God’s Jury: The Inquisition and the Making of the Modern World by Cullen Murphy traces the history of the Inquisition. The Roman Catholic Church started the process because they did not want the spread of heresy, a belief that differed from established church teaching. It lasted for 700 years with church archives only now available for scholars to sift through miles of documents.

The Church began its crackdown on heretics in 13th century France against a group known as the Cathars. This group held a dualist view of God and rose up primarily in southern France. The orders of Dominicans were sent by the Pope to wipe out the Cathars in what is known as the Albigensian Crusade. The brute force and punishment became known as the Inquisition, the first of many through the years. This method of terror and punishment left no remnant of Catharism.

Watership Down
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Friday, March 7, 2014

Richard Adams' classic novel Watership Down isn't just about rabbits. Tackling the big ideas, including the importance of storytelling to society, Adams weaves an adult tale of human struggle cloaked as a book about bunnies.

When I was at college, a fellow student told me that I had to read Watership Down. When I asked what the book was about, I remember him telling me “rabbits on the move trying to find a new home.”

Rabbits?

My eyes started to glaze over. He started to summarize the story, but all I recall was that the main rabbit was named Hazel, and that there were some other rabbits named Bigwig, Dandelion, Fiver and Pipkin. The glazing process was complete – the rest of the pitch came across as blah, blah, blah blah.

This year, as I had decided to read and write about books involving travel, “rabbits on the move” came immediately to mind and I added it to my to-read list for KC Unbound. And I must say that this book has probably been the biggest pleasant surprise I’ve had in reading in the past decade.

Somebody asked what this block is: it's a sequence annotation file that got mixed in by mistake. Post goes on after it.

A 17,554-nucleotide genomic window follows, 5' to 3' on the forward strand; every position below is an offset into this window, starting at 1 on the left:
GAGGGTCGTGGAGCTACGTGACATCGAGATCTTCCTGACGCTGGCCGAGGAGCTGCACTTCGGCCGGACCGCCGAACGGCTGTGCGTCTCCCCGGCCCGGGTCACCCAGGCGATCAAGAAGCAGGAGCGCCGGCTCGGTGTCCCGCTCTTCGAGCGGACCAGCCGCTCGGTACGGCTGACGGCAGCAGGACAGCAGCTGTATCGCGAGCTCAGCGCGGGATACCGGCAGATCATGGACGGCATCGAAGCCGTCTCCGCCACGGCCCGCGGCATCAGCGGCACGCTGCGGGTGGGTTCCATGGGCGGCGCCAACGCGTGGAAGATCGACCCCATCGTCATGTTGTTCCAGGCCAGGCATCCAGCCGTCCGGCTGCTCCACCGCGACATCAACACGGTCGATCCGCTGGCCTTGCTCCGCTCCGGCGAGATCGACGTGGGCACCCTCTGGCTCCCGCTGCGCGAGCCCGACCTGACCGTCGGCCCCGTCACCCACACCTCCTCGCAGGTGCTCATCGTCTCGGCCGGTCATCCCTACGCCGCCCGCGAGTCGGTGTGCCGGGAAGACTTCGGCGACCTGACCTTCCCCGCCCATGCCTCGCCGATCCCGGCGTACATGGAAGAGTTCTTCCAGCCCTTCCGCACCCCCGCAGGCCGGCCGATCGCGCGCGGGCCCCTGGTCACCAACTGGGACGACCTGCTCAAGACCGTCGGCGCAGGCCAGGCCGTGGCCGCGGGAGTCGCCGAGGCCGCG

Every Last Secret
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Tuesday, October 2, 2012

Kansas City author Linda Rodriguez offers readers a strong female protagonist, an intriguing mystery, and a local setting in her debut novel Every Last Secret.

On the Road
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Friday, March 7, 2014

Concerned that an uncoordinated road system would get in the way of American growth, President Eisenhower advocated for and got Congress behind the idea of such coordination, and in his second term, the Highway Act of 1956 was passed and signed by him into law. 

Juliette Gordon Low - Cordery
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Tuesday, September 18, 2012

Think of Girl Scouts, and girls selling cookies comes to mind. But how did they become synonymous with these tasty treats? Who is the person behind Girl Scouts, USA?

In Juliette Gordon Low: The Remarkable Founder of the Girl Scouts, Stacy A. Cordery traces the life of Low, known as “Daisy” to her family and friends. Born before the start of the Civil War to Savannah aristocracy, Daisy grew up surrounded by a large family.

She attended schools in the North, forming lifelong friendships. Society expected her to become a wife and mother with few other options for her background. After finishing her formal education, she studied art in New York.

For several years, Daisy pursued her art, traveled to and with family and friends, and met eligible suitors. During this time, she suffered ear infections that left her partially deaf. She fell in love with Willy Low, a Savannah neighbor, and the couple married in 1886.